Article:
I Have Failed

Yesterday was Good Friday.  When I was a kid, I used to always wonder why they called it “Good”.   After all, it’s a story about betrayal, pain, and death.  Now I understand that what Jesus went through was good for us.  It was VERY good for us.  His suffering and sacrifice paid the price for our sins and gave us the path to fellowship with God.

Every year around Good Friday, I reflect on His suffering and ask myself where I have failed Him.  He did so much for me.  Where have I let Him down?  This year, that reflection has turned my thoughts and my shame to one glaring failure.

Just a few years after giving my life to Jesus, God called me to serve homeless and poor people. [I hate using the terms “the homeless” or “the poor.”  They are people, not labels].  I teach youth how to be the hands, feet and loving arms of Jesus for “the least of these.”  Over the last 26+ years I have been humbled by the ways God has used me to transform the lives of others.

There have been successes, both with the youth I have trained and the people they serve.   Some of our youth grew up to become missionaries, pastors and social workers.  Others haveCrucifix on a Wall continued their ministries with poor people into adulthood.

Scores of those we have served have also seen their lives transformed.  I have witnessed miracles of deliverance from addictions, opportunities for housing, and jobs that seemed to come from out of the blue.  It has been an honor to play some part in these transformations.  All of that is good.  But it is not good enough.

I have failed Jesus in a lot of ways, but as I ponder my shortcomings, one failure stands out above the rest.  I blew my chance to share the Good News of Christ with people who desperately need Him; not just once but over and over again.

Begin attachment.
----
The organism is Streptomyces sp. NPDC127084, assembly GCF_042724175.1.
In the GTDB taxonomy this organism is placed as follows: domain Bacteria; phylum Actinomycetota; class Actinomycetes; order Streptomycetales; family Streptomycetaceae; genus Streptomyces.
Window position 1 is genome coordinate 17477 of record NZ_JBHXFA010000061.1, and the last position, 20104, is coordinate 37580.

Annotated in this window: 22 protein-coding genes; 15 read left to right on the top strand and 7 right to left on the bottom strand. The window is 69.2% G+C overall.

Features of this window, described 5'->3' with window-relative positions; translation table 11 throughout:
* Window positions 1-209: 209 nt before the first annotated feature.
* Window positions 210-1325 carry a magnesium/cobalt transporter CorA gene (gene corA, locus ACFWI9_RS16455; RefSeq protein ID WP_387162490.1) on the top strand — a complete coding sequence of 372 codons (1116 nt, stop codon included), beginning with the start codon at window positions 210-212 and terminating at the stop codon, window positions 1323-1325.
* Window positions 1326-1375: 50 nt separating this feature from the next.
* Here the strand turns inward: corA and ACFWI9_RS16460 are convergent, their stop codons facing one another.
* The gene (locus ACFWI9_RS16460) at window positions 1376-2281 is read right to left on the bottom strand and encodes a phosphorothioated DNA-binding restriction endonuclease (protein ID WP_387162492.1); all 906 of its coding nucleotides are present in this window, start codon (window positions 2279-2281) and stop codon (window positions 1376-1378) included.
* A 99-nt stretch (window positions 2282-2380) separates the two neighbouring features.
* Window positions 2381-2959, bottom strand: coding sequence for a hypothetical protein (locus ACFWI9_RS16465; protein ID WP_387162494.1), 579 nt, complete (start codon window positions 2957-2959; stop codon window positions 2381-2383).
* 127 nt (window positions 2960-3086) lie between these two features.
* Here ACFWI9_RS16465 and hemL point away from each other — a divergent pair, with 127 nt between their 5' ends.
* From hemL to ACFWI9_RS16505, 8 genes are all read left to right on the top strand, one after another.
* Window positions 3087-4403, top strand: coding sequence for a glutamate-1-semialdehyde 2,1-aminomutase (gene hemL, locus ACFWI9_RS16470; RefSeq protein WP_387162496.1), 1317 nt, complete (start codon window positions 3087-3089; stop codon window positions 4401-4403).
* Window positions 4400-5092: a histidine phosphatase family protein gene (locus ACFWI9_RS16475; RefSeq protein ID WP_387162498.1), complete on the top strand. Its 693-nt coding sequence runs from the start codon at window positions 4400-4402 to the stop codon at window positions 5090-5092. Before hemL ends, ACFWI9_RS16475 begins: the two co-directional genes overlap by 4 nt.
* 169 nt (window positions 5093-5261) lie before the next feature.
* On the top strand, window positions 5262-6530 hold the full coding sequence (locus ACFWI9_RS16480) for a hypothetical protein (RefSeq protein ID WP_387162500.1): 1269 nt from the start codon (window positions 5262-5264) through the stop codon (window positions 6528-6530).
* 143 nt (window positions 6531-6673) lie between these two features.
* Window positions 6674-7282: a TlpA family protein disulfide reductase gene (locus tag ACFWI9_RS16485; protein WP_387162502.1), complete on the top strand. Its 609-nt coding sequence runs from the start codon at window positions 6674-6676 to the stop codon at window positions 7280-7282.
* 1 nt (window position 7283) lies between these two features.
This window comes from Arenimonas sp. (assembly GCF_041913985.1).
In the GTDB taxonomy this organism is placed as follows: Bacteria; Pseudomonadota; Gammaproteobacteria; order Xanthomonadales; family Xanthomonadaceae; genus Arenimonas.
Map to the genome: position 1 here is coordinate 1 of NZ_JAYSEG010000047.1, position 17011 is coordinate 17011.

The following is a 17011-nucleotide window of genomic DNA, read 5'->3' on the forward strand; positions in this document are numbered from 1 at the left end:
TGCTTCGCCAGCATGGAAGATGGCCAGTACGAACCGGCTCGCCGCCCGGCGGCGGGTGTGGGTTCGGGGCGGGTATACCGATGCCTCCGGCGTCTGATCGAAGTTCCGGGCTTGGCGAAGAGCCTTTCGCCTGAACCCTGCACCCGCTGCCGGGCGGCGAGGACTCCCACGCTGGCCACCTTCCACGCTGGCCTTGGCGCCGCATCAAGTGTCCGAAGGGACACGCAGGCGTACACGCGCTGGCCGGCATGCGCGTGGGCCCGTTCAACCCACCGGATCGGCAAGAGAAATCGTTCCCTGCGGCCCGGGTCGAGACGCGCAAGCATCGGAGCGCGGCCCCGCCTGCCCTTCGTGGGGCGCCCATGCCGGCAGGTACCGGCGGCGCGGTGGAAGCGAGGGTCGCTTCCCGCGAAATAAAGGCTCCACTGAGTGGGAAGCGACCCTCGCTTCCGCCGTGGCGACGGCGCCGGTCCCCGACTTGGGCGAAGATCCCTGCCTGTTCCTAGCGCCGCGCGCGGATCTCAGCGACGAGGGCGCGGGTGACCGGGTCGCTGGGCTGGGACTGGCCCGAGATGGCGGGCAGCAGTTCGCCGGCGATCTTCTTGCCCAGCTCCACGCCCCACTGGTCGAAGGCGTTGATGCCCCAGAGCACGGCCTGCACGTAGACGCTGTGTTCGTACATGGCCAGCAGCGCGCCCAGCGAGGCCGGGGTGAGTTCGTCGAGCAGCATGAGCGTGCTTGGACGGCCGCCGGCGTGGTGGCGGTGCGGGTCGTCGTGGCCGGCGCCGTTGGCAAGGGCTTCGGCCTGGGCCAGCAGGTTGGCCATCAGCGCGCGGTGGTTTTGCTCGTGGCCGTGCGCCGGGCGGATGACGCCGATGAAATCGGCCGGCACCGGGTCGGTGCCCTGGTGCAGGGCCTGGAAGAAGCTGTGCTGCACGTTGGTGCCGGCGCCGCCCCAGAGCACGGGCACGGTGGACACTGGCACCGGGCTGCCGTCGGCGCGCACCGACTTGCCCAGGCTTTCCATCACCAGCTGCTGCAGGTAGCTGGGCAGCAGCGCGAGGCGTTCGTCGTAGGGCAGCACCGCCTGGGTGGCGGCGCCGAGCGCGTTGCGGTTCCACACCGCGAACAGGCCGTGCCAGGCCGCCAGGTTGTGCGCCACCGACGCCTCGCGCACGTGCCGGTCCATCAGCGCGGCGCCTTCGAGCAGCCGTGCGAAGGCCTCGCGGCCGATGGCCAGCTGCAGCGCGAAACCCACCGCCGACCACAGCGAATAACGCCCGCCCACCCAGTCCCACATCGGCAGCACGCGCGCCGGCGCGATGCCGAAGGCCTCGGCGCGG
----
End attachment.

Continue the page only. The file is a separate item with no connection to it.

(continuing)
I take no comfort in the fact that this failure is widespread among American Christians.  I feel sick that someone may be eternally separated from God because I failed to say something.

I am convinced that Satan is perfectly happy for me to help homeless and poor people all day long.  He is perfectly happy for us Christians to fight culture wars and care for our environment.  He loves to see us do those things as long as we don’t tell people about Jesus.

I pray that my failure ends here.  I pray that it ends today.  Job #1 for every follower of Christ is to preach the Good News and make disciples.  I will no longer hide under the cowardly veil of tolerance but will search out divine appointments to share the greatest story the world has known.  I know the Gospel is offensive to many, so I will offend.

Jesus sacrificed Himself for a reason.  He did not fail us.  I ask you to join me in resolving not to fail Him.

God’s grace to you,

Steve Jennings, Executive Director

And Now for Something a Little Different

The sunlight was as cold and barren as the naked trees in Franklin Square, just a few blocks from the White House. It seemed to offer no respite from the chilly breeze that blew through the park.  John and Walter stood with cups of hot chili in their hands and their collars turned up to keep their necks warm.

 We engaged in small talk for a while.  Both men answered questions and offered opinions between bites of chili and a never-ceasing stream of thank-yous.  Walter talked excitedly about starting a new job after more than two years of searching. 

 John fell silent as Walter spoke.  He cast his eyes into his cup of chili like he was looking for a bit of cracker floating in it.  After a few minutes, John began to share his struggle to find a job.  As the frustration in his voice grew, he stopped eating the chili and spread his arms in a gesture of desperation.

 “No matter where I go, no matter where I apply, I can’t get a job! I’ve filled in over 200 applications and still nothing,” he lamented.  “Because I have a prison record, I can’t even get a job at McDonalds! I served my time.  I paid my debt to society.  Why can’t I get a break?”

 That conversation took place in 1999 during a strong economy.  Jobs were plentiful, but not for John.  His words have haunted me ever since.

 How many people languish in poverty because, no matter how hard they try, they can’t get a job?  Prison record, lack of education, lack of job skills, mental illness and other obstacles create dim prospects for tens of thousands of poor people. Many have marketable skills and talents, but a job is still out of reach for them. 

 That conversation spurred me to look for a way that someone in John’s shoes can learn how to earn an income regardless of their background or mental state.

 Recently, I discovered eBay Giving Works, the nonprofit arm of the giant online auction.  I also began researching Etsy, a marketing system for arts and crafts, the Amazon Marketplace, Fulfillment by Amazon, and other Internet-based commerce platforms.  I believe these methods can provide additional support for TOP and help homeless and other poor people we serve step up the ladder to a better life.